U.S. Energy Information Administration (EIA), Department of Energy
Notice of Revision of Confidentiality Pledges under the Confidential Information Protection and Statistical Efficiency Act
EIA is announcing revisions to the confidentiality pledge(s) it provides to its respondents under the Confidential Information Protection and Statistical Efficiency Act. These revisions are required by the passage and implementation of provisions of the Federal Cybersecurity Enhancement Act of 2015 which permit and require the Secretary of the Department of Homeland Security (DHS) to provide Federal civilian agencies' information technology systems with cybersecurity protection for their Internet traffic.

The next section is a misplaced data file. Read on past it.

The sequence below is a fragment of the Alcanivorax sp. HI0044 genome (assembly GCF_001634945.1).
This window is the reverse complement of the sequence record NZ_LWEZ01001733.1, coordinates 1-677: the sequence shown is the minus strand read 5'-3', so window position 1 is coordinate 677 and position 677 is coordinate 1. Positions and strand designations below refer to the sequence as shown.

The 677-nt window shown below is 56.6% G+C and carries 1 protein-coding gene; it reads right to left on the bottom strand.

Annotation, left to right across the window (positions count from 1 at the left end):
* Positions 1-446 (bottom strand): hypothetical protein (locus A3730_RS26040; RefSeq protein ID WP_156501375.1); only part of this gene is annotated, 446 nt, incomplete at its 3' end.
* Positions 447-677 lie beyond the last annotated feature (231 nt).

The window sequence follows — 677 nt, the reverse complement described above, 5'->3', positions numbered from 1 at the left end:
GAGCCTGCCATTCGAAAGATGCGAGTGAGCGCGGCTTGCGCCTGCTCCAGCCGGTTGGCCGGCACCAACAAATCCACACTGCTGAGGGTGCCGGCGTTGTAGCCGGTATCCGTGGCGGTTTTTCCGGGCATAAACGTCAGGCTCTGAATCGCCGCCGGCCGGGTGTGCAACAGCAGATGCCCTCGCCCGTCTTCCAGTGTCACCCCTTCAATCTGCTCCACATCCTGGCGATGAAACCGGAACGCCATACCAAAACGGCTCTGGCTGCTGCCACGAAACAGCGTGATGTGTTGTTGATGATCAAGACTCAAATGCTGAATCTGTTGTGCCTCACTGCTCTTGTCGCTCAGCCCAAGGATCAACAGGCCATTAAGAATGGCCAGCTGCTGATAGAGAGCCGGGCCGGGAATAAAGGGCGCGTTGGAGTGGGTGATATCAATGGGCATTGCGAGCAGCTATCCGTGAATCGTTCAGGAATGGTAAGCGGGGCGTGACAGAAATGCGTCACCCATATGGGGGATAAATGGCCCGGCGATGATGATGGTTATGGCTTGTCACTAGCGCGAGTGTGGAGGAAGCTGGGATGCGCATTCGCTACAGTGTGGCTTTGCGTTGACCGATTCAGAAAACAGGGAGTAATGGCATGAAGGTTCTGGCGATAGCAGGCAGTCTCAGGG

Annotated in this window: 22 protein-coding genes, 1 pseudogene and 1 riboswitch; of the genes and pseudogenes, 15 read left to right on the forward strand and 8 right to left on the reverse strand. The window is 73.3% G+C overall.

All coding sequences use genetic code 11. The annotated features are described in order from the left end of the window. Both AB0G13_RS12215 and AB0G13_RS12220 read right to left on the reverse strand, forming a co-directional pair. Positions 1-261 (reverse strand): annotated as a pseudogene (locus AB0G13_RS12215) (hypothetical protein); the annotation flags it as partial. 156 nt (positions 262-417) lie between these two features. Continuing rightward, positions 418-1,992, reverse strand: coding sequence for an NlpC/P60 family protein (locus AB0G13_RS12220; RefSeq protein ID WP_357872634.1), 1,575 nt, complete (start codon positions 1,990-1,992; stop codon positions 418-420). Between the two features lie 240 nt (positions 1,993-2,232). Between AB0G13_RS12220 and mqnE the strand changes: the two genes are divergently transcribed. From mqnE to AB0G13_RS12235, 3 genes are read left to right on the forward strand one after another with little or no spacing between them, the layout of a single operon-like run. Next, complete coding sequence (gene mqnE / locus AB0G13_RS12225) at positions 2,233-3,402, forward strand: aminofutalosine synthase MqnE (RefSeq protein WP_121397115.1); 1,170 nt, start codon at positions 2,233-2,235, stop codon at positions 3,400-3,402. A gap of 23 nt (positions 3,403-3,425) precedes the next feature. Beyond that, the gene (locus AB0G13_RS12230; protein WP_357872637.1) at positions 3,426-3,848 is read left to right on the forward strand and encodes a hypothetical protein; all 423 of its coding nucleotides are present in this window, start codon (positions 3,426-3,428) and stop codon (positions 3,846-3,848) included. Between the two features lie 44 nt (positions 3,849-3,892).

These revisions become effective upon publication of this notice in the Federal Register.
Questions about this notice should be addressed to Jacob Bournazian, U.S. Energy Information Administration, 1000 Independence Avenue SW., Washington, DC 20585 or by fax at 202-586-3045 or by email at firstname.lastname@example.org.
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FOR FURTHER INFORMATION CONTACT:
Jacob Bournazian, U.S. Energy Information Administration, 1000 Independence Avenue SW., Washington, DC 20585, phone: 202-586-5562 (this is not a toll-free number), email: email@example.com. Because of delays in the receipt of regular mail related to security screening, respondents are encouraged to use electronic communications.